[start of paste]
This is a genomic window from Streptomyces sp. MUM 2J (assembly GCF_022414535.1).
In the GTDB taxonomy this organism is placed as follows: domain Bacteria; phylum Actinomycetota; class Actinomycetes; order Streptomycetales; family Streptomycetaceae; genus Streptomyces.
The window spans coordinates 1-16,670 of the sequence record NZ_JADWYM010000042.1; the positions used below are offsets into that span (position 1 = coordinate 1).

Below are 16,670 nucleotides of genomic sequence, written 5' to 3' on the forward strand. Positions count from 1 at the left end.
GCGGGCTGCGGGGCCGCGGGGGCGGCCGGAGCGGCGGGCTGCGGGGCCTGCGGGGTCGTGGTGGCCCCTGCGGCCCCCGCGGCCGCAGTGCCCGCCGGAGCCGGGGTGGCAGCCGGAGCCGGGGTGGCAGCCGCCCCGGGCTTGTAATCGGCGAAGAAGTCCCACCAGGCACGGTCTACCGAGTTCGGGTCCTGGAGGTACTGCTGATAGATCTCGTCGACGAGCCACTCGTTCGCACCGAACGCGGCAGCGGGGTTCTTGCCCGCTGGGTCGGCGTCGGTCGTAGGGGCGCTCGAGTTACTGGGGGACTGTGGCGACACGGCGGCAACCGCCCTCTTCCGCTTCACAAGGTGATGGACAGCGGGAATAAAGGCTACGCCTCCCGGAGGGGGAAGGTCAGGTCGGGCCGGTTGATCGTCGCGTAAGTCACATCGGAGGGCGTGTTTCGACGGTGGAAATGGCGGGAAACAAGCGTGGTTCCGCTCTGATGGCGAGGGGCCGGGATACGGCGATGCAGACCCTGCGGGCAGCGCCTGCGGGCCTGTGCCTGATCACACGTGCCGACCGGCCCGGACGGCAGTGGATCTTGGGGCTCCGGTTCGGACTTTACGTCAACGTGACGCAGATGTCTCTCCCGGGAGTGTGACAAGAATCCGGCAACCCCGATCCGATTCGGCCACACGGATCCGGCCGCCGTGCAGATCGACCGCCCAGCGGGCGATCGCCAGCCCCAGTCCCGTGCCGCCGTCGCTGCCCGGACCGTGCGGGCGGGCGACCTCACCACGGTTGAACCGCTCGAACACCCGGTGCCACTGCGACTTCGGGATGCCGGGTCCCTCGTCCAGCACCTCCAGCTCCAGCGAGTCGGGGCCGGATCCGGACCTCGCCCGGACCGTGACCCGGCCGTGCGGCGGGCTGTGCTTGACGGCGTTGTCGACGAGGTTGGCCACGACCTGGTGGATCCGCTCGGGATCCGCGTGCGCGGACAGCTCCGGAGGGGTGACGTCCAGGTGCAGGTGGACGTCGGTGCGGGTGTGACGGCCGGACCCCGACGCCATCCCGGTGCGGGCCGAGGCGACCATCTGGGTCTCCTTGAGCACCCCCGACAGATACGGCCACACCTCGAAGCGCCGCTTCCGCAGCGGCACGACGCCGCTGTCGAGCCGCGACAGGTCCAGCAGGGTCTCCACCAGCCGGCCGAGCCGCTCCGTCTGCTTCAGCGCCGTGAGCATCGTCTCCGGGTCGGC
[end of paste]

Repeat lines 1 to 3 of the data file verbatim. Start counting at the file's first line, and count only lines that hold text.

This is a genomic window from Streptomyces sp. MUM 2J (assembly GCF_022414535.1).
In the GTDB taxonomy this organism is placed as follows: domain Bacteria; phylum Actinomycetota; class Actinomycetes; order Streptomycetales; family Streptomycetaceae; genus Streptomyces.
The window spans coordinates 1-16,670 of the sequence record NZ_JADWYM010000042.1; the positions used below are offsets into that span (position 1 = coordinate 1).